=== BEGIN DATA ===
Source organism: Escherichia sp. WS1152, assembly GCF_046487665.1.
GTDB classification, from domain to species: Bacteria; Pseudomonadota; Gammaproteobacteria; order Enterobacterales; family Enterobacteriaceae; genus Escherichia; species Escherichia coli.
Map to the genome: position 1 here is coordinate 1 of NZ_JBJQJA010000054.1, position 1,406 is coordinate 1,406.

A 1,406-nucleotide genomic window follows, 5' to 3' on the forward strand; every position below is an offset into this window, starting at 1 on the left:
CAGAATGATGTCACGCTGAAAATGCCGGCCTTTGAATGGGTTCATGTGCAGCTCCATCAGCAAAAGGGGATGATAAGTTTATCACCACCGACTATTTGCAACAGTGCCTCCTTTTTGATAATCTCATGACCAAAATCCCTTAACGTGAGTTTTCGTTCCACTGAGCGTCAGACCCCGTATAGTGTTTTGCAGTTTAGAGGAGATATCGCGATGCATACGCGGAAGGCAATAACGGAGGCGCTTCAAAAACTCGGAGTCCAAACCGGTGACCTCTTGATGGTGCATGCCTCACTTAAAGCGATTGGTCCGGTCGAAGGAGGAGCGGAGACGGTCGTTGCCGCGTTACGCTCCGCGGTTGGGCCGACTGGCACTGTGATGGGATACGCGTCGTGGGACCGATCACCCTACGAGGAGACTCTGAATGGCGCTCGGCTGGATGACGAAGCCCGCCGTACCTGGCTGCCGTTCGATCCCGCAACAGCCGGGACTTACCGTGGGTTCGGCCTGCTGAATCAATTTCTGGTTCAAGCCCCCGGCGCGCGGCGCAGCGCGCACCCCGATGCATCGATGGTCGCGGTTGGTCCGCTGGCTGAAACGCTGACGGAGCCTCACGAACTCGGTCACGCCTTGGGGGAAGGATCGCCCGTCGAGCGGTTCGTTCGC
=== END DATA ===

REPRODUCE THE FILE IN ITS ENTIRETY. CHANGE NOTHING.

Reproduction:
Source organism: Escherichia sp. WS1152, assembly GCF_046487665.1.
GTDB classification, from domain to species: Bacteria; Pseudomonadota; Gammaproteobacteria; order Enterobacterales; family Enterobacteriaceae; genus Escherichia; species Escherichia coli.
Map to the genome: position 1 here is coordinate 1 of NZ_JBJQJA010000054.1, position 1,406 is coordinate 1,406.

A 1,406-nucleotide genomic window follows, 5' to 3' on the forward strand; every position below is an offset into this window, starting at 1 on the left:
CAGAATGATGTCACGCTGAAAATGCCGGCCTTTGAATGGGTTCATGTGCAGCTCCATCAGCAAAAGGGGATGATAAGTTTATCACCACCGACTATTTGCAACAGTGCCTCCTTTTTGATAATCTCATGACCAAAATCCCTTAACGTGAGTTTTCGTTCCACTGAGCGTCAGACCCCGTATAGTGTTTTGCAGTTTAGAGGAGATATCGCGATGCATACGCGGAAGGCAATAACGGAGGCGCTTCAAAAACTCGGAGTCCAAACCGGTGACCTCTTGATGGTGCATGCCTCACTTAAAGCGATTGGTCCGGTCGAAGGAGGAGCGGAGACGGTCGTTGCCGCGTTACGCTCCGCGGTTGGGCCGACTGGCACTGTGATGGGATACGCGTCGTGGGACCGATCACCCTACGAGGAGACTCTGAATGGCGCTCGGCTGGATGACGAAGCCCGCCGTACCTGGCTGCCGTTCGATCCCGCAACAGCCGGGACTTACCGTGGGTTCGGCCTGCTGAATCAATTTCTGGTTCAAGCCCCCGGCGCGCGGCGCAGCGCGCACCCCGATGCATCGATGGTCGCGGTTGGTCCGCTGGCTGAAACGCTGACGGAGCCTCACGAACTCGGTCACGCCTTGGGGGAAGGATCGCCCGTCGAGCGGTTCGTTCGC